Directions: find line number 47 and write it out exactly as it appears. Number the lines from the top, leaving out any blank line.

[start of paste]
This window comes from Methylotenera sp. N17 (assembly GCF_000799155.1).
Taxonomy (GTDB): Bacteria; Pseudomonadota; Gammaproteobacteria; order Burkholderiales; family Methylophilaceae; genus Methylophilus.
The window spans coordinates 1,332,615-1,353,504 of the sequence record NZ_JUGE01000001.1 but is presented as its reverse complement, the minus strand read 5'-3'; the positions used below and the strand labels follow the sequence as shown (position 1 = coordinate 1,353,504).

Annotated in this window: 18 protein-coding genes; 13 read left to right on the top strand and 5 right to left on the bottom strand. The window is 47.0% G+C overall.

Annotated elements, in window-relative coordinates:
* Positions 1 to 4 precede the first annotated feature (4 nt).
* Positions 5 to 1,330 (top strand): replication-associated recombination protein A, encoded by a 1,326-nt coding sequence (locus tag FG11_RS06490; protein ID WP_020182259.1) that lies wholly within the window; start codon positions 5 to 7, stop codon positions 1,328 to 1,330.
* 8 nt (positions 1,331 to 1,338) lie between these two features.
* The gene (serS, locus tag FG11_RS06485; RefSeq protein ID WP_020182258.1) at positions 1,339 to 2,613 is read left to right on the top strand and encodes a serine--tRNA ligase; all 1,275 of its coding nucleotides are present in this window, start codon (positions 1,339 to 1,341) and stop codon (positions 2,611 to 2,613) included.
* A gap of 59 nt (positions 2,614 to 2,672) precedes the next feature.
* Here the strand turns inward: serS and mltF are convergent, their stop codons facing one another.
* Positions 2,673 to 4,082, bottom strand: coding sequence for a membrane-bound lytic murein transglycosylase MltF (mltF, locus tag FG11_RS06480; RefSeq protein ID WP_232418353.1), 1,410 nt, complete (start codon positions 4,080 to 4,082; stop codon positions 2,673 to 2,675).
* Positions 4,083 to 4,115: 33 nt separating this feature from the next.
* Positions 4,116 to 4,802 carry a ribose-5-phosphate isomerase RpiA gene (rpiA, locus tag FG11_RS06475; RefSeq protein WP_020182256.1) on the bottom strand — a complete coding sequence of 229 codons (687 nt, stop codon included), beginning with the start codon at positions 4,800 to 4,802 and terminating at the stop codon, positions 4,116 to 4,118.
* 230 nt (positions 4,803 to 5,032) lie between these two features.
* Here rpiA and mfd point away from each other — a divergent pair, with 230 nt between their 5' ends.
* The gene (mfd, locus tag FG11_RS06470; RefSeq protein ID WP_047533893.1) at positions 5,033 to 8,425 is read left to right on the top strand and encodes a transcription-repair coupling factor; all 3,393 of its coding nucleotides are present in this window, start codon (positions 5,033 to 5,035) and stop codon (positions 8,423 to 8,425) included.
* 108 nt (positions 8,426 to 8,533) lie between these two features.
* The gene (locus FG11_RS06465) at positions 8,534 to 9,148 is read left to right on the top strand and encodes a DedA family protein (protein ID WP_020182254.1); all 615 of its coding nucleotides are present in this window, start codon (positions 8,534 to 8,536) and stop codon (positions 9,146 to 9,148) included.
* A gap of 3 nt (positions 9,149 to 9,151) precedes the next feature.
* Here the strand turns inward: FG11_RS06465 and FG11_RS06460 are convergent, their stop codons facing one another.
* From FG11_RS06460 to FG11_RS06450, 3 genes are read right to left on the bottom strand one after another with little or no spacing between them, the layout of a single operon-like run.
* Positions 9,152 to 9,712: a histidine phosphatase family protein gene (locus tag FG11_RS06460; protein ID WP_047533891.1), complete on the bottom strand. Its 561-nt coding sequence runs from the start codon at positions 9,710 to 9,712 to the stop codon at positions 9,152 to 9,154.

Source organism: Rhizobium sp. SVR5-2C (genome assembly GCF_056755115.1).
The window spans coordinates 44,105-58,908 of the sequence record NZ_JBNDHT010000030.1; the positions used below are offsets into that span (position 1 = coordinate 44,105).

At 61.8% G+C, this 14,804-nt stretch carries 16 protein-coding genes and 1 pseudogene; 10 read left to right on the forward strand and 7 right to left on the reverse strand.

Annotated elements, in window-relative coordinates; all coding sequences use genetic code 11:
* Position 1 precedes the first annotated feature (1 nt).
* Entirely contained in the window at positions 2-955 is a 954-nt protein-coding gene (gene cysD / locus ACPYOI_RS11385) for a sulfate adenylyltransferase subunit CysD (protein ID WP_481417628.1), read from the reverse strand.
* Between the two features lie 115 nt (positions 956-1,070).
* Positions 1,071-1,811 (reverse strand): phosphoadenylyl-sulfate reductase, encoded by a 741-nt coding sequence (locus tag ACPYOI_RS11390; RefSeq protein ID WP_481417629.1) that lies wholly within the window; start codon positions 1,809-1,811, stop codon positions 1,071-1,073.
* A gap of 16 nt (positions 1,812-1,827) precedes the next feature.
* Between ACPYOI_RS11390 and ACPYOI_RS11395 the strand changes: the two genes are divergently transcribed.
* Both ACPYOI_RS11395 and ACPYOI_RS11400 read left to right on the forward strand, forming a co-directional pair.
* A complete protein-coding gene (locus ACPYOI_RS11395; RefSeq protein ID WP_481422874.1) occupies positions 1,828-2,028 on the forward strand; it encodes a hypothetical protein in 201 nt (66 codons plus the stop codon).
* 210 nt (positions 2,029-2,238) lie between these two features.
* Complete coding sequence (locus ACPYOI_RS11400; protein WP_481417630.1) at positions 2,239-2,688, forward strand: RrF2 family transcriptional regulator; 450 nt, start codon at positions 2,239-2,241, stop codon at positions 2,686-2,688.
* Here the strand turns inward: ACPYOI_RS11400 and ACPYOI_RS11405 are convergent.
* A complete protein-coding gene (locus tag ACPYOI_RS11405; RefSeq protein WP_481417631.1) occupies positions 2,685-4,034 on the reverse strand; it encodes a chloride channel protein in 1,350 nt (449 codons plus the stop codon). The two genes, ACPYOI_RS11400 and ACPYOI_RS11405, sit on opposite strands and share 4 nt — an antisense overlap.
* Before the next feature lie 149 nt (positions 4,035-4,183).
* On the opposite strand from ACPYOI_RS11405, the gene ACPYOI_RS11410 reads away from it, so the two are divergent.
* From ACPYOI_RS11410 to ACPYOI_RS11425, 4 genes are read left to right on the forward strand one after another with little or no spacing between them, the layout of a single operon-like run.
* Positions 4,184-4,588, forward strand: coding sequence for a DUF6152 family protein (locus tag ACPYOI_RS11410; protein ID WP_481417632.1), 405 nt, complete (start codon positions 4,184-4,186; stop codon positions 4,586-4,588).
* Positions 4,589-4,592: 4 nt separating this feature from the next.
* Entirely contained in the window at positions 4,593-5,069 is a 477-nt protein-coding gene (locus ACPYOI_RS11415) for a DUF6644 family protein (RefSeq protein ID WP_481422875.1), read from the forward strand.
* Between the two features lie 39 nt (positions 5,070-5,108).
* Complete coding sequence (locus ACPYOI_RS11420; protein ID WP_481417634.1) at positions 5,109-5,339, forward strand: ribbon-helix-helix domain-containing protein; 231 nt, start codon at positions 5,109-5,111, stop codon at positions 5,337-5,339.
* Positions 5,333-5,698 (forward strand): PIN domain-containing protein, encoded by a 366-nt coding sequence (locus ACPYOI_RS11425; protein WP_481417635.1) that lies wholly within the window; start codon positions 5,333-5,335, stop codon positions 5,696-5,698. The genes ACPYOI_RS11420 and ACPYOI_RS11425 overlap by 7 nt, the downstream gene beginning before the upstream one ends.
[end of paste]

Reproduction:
* Complete coding sequence (locus ACPYOI_RS11420; protein ID WP_481417634.1) at positions 5,109-5,339, forward strand: ribbon-helix-helix domain-containing protein; 231 nt, start codon at positions 5,109-5,111, stop codon at positions 5,337-5,339.